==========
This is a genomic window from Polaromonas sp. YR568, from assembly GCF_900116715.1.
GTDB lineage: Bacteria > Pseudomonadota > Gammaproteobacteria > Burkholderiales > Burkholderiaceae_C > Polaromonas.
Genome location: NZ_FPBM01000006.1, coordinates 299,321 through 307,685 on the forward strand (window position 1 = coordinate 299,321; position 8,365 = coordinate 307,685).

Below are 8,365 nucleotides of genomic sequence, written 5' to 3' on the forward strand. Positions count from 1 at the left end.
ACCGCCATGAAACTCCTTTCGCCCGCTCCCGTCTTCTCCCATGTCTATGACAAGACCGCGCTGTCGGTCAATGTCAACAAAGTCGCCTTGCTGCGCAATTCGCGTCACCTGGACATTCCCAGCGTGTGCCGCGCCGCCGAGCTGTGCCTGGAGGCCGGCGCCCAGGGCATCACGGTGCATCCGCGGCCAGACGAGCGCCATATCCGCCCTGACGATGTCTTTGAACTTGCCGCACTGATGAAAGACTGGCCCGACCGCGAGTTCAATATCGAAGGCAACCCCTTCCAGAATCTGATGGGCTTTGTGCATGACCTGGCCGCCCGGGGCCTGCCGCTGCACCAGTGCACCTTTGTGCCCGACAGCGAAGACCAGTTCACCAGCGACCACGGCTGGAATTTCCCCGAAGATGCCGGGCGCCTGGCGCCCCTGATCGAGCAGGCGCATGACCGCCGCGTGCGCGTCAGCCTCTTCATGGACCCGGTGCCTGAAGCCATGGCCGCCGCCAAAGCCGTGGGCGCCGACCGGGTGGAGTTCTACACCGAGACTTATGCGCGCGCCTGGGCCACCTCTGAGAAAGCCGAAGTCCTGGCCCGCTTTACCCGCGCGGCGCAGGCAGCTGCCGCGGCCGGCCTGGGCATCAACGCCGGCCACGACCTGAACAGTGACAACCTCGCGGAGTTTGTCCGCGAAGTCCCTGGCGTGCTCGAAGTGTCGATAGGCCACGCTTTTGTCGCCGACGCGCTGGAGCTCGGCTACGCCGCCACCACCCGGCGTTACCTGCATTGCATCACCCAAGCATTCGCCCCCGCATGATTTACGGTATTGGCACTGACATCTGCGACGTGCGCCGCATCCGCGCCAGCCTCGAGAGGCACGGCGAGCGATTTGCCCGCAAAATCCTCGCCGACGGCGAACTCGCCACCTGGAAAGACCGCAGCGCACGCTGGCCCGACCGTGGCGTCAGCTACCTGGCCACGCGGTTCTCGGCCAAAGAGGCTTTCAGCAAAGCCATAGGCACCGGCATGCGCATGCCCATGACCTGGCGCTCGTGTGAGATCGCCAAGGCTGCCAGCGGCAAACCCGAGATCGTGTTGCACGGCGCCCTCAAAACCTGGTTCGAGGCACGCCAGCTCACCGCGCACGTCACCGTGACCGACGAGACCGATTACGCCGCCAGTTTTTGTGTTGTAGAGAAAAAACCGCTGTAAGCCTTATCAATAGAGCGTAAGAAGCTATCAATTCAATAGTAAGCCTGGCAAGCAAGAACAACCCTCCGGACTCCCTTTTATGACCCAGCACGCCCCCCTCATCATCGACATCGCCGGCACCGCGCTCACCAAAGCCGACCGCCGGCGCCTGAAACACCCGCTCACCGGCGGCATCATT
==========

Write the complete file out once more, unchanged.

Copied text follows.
This is a genomic window from Polaromonas sp. YR568, from assembly GCF_900116715.1.
GTDB lineage: Bacteria > Pseudomonadota > Gammaproteobacteria > Burkholderiales > Burkholderiaceae_C > Polaromonas.
Genome location: NZ_FPBM01000006.1, coordinates 299,321 through 307,685 on the forward strand (window position 1 = coordinate 299,321; position 8,365 = coordinate 307,685).

Below are 8,365 nucleotides of genomic sequence, written 5' to 3' on the forward strand. Positions count from 1 at the left end.
ACCGCCATGAAACTCCTTTCGCCCGCTCCCGTCTTCTCCCATGTCTATGACAAGACCGCGCTGTCGGTCAATGTCAACAAAGTCGCCTTGCTGCGCAATTCGCGTCACCTGGACATTCCCAGCGTGTGCCGCGCCGCCGAGCTGTGCCTGGAGGCCGGCGCCCAGGGCATCACGGTGCATCCGCGGCCAGACGAGCGCCATATCCGCCCTGACGATGTCTTTGAACTTGCCGCACTGATGAAAGACTGGCCCGACCGCGAGTTCAATATCGAAGGCAACCCCTTCCAGAATCTGATGGGCTTTGTGCATGACCTGGCCGCCCGGGGCCTGCCGCTGCACCAGTGCACCTTTGTGCCCGACAGCGAAGACCAGTTCACCAGCGACCACGGCTGGAATTTCCCCGAAGATGCCGGGCGCCTGGCGCCCCTGATCGAGCAGGCGCATGACCGCCGCGTGCGCGTCAGCCTCTTCATGGACCCGGTGCCTGAAGCCATGGCCGCCGCCAAAGCCGTGGGCGCCGACCGGGTGGAGTTCTACACCGAGACTTATGCGCGCGCCTGGGCCACCTCTGAGAAAGCCGAAGTCCTGGCCCGCTTTACCCGCGCGGCGCAGGCAGCTGCCGCGGCCGGCCTGGGCATCAACGCCGGCCACGACCTGAACAGTGACAACCTCGCGGAGTTTGTCCGCGAAGTCCCTGGCGTGCTCGAAGTGTCGATAGGCCACGCTTTTGTCGCCGACGCGCTGGAGCTCGGCTACGCCGCCACCACCCGGCGTTACCTGCATTGCATCACCCAAGCATTCGCCCCCGCATGATTTACGGTATTGGCACTGACATCTGCGACGTGCGCCGCATCCGCGCCAGCCTCGAGAGGCACGGCGAGCGATTTGCCCGCAAAATCCTCGCCGACGGCGAACTCGCCACCTGGAAAGACCGCAGCGCACGCTGGCCCGACCGTGGCGTCAGCTACCTGGCCACGCGGTTCTCGGCCAAAGAGGCTTTCAGCAAAGCCATAGGCACCGGCATGCGCATGCCCATGACCTGGCGCTCGTGTGAGATCGCCAAGGCTGCCAGCGGCAAACCCGAGATCGTGTTGCACGGCGCCCTCAAAACCTGGTTCGAGGCACGCCAGCTCACCGCGCACGTCACCGTGACCGACGAGACCGATTACGCCGCCAGTTTTTGTGTTGTAGAGAAAAAACCGCTGTAAGCCTTATCAATAGAGCGTAAGAAGCTATCAATTCAATAGTAAGCCTGGCAAGCAAGAACAACCCTCCGGACTCCCTTTTATGACCCAGCACGCCCCCCTCATCATCGACATCGCCGGCACCGCGCTCACCAAAGCCGACCGCCGGCGCCTGAAACACCCGCTCACCGGCGGCATCATT